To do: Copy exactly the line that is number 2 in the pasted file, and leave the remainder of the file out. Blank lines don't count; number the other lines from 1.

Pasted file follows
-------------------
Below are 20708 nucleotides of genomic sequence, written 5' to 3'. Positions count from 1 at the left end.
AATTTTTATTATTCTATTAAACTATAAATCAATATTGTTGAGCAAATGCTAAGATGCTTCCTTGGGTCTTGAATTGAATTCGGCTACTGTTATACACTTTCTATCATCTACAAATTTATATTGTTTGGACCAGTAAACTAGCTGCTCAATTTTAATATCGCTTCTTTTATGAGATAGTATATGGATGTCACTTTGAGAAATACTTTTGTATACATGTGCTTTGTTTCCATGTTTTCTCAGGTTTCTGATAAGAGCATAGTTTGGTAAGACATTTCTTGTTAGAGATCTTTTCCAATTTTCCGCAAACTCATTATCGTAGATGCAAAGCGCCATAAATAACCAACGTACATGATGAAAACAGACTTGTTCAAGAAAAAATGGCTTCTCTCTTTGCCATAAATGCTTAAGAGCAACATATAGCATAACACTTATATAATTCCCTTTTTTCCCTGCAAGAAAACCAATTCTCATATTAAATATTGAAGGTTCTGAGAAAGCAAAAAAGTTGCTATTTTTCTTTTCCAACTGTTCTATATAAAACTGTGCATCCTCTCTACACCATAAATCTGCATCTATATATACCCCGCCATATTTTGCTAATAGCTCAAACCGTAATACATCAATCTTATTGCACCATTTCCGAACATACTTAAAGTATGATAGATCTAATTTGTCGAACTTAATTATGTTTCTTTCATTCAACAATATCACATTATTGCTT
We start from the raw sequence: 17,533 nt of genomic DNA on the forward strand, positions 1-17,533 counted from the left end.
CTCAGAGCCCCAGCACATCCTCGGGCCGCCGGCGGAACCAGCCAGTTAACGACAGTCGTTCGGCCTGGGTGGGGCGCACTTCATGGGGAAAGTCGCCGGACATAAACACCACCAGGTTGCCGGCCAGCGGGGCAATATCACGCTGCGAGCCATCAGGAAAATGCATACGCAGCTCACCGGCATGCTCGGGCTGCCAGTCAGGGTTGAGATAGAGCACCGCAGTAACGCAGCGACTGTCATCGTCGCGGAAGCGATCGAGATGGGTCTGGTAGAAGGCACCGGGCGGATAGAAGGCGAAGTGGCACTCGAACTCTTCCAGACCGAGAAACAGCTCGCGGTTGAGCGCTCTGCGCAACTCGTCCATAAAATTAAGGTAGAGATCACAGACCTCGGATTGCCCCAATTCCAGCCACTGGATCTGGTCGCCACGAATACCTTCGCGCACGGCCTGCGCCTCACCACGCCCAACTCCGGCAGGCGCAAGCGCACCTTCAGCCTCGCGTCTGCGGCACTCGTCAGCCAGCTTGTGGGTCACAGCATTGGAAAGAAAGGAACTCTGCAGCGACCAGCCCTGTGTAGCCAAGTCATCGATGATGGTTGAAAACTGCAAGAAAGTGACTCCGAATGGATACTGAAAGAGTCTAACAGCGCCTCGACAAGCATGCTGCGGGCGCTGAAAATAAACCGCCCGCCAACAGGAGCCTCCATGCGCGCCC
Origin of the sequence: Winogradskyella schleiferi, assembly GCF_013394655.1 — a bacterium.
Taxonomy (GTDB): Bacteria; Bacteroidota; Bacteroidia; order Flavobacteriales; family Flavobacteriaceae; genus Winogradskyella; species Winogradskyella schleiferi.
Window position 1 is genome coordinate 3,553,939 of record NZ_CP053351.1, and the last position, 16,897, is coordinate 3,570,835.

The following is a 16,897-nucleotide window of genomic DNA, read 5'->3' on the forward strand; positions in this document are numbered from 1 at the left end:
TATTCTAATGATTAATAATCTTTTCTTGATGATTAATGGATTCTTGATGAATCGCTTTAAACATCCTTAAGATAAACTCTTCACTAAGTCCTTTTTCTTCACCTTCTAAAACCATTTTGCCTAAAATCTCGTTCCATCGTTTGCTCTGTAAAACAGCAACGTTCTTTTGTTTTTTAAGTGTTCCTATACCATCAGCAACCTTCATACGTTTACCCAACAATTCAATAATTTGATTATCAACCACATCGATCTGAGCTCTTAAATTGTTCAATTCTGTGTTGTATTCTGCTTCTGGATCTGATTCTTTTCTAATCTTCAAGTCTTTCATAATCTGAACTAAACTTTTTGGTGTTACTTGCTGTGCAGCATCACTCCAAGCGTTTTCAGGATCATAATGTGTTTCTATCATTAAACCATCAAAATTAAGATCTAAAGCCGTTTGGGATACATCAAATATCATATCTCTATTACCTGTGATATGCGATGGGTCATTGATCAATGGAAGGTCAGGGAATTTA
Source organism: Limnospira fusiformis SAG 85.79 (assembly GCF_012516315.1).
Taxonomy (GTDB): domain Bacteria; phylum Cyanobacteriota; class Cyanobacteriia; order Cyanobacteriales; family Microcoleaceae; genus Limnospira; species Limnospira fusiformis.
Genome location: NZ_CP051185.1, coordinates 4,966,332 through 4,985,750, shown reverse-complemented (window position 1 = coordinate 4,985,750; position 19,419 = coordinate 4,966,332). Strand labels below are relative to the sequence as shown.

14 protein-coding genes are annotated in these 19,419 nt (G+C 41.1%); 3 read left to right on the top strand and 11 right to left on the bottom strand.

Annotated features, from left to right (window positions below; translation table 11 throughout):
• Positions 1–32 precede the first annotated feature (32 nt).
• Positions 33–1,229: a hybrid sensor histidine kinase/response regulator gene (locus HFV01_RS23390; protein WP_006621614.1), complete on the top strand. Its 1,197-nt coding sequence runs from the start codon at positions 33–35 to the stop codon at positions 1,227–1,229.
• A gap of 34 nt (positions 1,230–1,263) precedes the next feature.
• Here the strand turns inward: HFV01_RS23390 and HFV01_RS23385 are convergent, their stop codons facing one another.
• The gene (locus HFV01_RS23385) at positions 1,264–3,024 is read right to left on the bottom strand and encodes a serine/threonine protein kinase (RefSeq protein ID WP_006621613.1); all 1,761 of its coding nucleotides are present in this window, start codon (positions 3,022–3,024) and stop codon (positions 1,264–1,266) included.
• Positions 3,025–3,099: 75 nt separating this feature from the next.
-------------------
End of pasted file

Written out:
AATTTTTATTATTCTATTAAACTATAAATCAATATTGTTGAGCAAATGCTAAGATGCTTCCTTGGGTCTTGAATTGAATTCGGCTACTGTTATACACTTTCTATCATCTACAAATTTATATTGTTTGGACCAGTAAACTAGCTGCTCAATTTTAATATCGCTTCTTTTATGAGATAGTATATGGATGTCACTTTGAGAAATACTTTTGTATACATGTGCTTTGTTTCCATGTTTTCTCAGGTTTCTGATAAGAGCATAGTTTGGTAAGACATTTCTTGTTAGAGATCTTTTCCAATTTTCCGCAAACTCATTATCGTAGATGCAAAGCGCCATAAATAACCAACGTACATGATGAAAACAGACTTGTTCAAGAAAAAATGGCTTCTCTCTTTGCCATAAATGCTTAAGAGCAACATATAGCATAACACTTATATAATTCCCTTTTTTCCCTGCAAGAAAACCAATTCTCATATTAAATATTGAAGGTTCTGAGAAAGCAAAAAAGTTGCTATTTTTCTTTTCCAACTGTTCTATATAAAACTGTGCATCCTCTCTACACCATAAATCTGCATCTATATATACCCCGCCATATTTTGCTAATAGCTCAAACCGTAATACATCAATCTTATTGCACCATTTCCGAACATACTTAAAGTATGATAGATCTAATTTGTCGAACTTAATTATGTTTCTTTCATTCAACAATATCACATTATTGCTT